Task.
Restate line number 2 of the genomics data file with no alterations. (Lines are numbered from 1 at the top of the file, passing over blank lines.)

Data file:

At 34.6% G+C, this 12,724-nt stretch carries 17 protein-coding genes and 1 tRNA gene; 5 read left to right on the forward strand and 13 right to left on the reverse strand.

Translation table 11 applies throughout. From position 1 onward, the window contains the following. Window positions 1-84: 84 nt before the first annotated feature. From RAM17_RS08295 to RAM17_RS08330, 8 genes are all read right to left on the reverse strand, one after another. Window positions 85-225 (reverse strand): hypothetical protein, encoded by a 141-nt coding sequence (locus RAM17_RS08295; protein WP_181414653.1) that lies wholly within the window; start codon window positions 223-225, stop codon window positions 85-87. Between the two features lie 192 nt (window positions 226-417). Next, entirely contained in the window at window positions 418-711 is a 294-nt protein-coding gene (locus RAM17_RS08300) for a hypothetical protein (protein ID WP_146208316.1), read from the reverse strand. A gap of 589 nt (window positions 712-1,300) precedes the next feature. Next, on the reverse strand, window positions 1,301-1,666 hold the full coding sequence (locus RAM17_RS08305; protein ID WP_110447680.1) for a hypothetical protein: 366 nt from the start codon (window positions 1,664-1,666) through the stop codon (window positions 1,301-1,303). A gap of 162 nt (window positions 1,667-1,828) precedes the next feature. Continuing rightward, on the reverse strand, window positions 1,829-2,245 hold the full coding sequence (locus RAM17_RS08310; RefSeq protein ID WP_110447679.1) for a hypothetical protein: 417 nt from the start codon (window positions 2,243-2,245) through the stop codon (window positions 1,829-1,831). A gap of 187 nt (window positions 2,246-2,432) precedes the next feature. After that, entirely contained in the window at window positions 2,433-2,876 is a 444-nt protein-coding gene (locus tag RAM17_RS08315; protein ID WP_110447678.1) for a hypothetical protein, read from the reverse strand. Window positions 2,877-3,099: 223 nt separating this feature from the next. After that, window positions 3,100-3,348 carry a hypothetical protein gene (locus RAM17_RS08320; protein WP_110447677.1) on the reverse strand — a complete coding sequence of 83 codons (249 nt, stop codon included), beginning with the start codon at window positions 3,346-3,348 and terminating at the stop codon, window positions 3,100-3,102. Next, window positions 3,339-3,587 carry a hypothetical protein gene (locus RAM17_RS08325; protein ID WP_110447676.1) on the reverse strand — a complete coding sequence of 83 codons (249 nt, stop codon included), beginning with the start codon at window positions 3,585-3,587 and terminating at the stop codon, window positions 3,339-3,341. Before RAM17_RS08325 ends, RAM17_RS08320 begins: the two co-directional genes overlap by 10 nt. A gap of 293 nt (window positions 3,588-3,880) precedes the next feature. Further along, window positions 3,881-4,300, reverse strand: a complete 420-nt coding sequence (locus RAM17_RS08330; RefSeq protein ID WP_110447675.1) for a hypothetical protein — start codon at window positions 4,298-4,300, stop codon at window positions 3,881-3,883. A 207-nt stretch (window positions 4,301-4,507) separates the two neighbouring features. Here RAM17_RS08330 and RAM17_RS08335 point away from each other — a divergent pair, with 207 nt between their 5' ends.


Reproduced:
Translation table 11 applies throughout. From position 1 onward, the window contains the following. Window positions 1-84: 84 nt before the first annotated feature. From RAM17_RS08295 to RAM17_RS08330, 8 genes are all read right to left on the reverse strand, one after another. Window positions 85-225 (reverse strand): hypothetical protein, encoded by a 141-nt coding sequence (locus RAM17_RS08295; protein WP_181414653.1) that lies wholly within the window; start codon window positions 223-225, stop codon window positions 85-87. Between the two features lie 192 nt (window positions 226-417). Next, entirely contained in the window at window positions 418-711 is a 294-nt protein-coding gene (locus RAM17_RS08300) for a hypothetical protein (protein ID WP_146208316.1), read from the reverse strand. A gap of 589 nt (window positions 712-1,300) precedes the next feature. Next, on the reverse strand, window positions 1,301-1,666 hold the full coding sequence (locus RAM17_RS08305; protein ID WP_110447680.1) for a hypothetical protein: 366 nt from the start codon (window positions 1,664-1,666) through the stop codon (window positions 1,301-1,303). A gap of 162 nt (window positions 1,667-1,828) precedes the next feature. Continuing rightward, on the reverse strand, window positions 1,829-2,245 hold the full coding sequence (locus RAM17_RS08310; RefSeq protein ID WP_110447679.1) for a hypothetical protein: 417 nt from the start codon (window positions 2,243-2,245) through the stop codon (window positions 1,829-1,831). A gap of 187 nt (window positions 2,246-2,432) precedes the next feature. After that, entirely contained in the window at window positions 2,433-2,876 is a 444-nt protein-coding gene (locus tag RAM17_RS08315; protein ID WP_110447678.1) for a hypothetical protein, read from the reverse strand. Window positions 2,877-3,099: 223 nt separating this feature from the next. After that, window positions 3,100-3,348 carry a hypothetical protein gene (locus RAM17_RS08320; protein WP_110447677.1) on the reverse strand — a complete coding sequence of 83 codons (249 nt, stop codon included), beginning with the start codon at window positions 3,346-3,348 and terminating at the stop codon, window positions 3,100-3,102. Next, window positions 3,339-3,587 carry a hypothetical protein gene (locus RAM17_RS08325; protein ID WP_110447676.1) on the reverse strand — a complete coding sequence of 83 codons (249 nt, stop codon included), beginning with the start codon at window positions 3,585-3,587 and terminating at the stop codon, window positions 3,339-3,341. Before RAM17_RS08325 ends, RAM17_RS08320 begins: the two co-directional genes overlap by 10 nt. A gap of 293 nt (window positions 3,588-3,880) precedes the next feature. Further along, window positions 3,881-4,300, reverse strand: a complete 420-nt coding sequence (locus RAM17_RS08330; RefSeq protein ID WP_110447675.1) for a hypothetical protein — start codon at window positions 4,298-4,300, stop codon at window positions 3,881-3,883. A 207-nt stretch (window positions 4,301-4,507) separates the two neighbouring features. Here RAM17_RS08330 and RAM17_RS08335 point away from each other — a divergent pair, with 207 nt between their 5' ends.